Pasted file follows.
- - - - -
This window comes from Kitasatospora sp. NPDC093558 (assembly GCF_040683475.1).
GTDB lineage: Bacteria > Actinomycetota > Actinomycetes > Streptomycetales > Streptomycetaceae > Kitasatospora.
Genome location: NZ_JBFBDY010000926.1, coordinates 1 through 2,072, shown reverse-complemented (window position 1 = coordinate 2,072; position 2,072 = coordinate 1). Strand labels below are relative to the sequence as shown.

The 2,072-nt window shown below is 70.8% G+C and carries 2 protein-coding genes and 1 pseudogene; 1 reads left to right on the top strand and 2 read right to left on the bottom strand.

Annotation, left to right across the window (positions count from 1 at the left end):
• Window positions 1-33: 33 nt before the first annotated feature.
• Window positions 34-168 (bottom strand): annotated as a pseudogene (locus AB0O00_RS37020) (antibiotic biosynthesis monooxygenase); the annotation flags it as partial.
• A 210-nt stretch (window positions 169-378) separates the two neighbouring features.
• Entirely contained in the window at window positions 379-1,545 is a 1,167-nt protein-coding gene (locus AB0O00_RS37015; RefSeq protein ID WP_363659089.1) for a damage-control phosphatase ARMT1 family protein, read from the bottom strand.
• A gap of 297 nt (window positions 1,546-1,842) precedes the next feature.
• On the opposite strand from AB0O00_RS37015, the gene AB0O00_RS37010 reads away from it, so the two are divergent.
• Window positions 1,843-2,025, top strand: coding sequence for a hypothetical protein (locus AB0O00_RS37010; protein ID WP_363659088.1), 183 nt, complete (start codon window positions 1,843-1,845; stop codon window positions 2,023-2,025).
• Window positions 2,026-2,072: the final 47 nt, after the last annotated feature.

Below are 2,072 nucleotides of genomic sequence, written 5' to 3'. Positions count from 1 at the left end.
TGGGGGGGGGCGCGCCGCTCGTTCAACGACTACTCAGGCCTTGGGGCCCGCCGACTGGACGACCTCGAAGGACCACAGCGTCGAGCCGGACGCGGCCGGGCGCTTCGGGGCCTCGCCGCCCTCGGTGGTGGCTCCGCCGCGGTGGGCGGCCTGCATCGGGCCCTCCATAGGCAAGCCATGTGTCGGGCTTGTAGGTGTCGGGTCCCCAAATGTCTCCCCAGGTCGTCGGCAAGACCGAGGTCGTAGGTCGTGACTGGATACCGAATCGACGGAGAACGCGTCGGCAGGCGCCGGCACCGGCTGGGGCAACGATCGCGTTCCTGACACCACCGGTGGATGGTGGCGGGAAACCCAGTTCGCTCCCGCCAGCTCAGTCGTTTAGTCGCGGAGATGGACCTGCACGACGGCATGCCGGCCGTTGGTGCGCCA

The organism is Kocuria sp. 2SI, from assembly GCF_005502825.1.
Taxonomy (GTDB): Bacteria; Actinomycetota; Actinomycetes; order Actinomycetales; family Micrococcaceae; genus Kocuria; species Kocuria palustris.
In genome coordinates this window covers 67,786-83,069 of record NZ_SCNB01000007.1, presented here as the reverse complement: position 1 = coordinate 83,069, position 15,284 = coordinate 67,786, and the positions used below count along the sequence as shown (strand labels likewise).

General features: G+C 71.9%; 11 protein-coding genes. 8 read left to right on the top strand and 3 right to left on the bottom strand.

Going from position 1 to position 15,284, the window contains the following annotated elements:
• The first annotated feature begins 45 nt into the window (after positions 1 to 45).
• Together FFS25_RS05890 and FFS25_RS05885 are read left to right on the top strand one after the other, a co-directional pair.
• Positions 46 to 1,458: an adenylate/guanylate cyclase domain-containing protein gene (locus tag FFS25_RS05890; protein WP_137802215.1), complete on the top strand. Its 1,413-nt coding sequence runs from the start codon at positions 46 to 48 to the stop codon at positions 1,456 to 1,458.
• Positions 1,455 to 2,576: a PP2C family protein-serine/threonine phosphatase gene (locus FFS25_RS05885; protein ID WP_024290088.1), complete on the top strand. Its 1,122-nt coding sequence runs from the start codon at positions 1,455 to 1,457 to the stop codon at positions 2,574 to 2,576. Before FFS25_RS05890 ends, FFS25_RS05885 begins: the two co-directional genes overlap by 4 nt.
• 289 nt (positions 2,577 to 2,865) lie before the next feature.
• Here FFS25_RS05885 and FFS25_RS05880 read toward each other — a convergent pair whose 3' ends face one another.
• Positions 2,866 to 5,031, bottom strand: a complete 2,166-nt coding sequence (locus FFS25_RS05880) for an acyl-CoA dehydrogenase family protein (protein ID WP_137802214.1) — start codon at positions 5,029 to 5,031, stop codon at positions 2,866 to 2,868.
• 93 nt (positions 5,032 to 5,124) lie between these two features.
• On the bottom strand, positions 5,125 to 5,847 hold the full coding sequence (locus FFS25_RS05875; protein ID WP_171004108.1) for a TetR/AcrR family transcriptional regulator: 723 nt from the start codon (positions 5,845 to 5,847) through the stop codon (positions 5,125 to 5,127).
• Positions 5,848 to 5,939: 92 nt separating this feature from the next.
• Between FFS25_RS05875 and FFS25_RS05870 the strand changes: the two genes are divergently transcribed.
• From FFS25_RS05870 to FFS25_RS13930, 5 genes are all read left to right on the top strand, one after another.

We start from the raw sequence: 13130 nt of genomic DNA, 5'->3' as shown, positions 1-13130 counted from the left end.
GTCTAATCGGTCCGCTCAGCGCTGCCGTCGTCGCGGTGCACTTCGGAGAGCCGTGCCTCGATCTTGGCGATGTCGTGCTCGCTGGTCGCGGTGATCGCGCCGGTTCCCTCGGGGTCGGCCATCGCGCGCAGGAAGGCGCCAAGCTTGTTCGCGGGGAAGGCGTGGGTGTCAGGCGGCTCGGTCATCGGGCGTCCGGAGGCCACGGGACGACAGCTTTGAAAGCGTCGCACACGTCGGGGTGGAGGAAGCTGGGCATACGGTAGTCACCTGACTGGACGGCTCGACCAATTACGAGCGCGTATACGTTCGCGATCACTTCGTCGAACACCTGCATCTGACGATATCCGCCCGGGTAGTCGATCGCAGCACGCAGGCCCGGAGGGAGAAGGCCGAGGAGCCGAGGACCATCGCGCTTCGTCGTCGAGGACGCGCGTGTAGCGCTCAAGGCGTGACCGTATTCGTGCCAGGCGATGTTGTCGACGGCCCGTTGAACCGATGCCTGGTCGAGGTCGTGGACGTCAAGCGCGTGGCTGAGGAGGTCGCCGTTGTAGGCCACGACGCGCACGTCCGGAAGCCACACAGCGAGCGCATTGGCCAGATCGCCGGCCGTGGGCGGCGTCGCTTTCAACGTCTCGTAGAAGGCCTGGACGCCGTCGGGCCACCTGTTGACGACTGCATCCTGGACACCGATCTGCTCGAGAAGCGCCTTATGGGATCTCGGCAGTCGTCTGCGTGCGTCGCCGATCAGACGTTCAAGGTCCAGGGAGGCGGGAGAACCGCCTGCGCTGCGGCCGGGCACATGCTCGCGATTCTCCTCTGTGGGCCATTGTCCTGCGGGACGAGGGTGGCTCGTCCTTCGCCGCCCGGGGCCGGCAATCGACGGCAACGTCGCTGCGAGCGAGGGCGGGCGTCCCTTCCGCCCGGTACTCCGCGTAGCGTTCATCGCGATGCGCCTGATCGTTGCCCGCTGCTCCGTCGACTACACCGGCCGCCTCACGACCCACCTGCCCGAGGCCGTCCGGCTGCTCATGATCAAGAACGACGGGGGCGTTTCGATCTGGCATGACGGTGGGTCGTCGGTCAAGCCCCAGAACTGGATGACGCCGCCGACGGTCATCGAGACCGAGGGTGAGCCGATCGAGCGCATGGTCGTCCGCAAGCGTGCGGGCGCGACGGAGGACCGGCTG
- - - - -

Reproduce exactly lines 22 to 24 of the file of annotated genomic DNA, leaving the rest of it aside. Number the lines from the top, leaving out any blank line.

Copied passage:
• Together FFS25_RS05890 and FFS25_RS05885 are read left to right on the top strand one after the other, a co-directional pair.
• Positions 46 to 1,458: an adenylate/guanylate cyclase domain-containing protein gene (locus tag FFS25_RS05890; protein WP_137802215.1), complete on the top strand. Its 1,413-nt coding sequence runs from the start codon at positions 46 to 48 to the stop codon at positions 1,456 to 1,458.
• Positions 1,455 to 2,576: a PP2C family protein-serine/threonine phosphatase gene (locus FFS25_RS05885; protein ID WP_024290088.1), complete on the top strand. Its 1,122-nt coding sequence runs from the start codon at positions 1,455 to 1,457 to the stop codon at positions 2,574 to 2,576. Before FFS25_RS05890 ends, FFS25_RS05885 begins: the two co-directional genes overlap by 4 nt.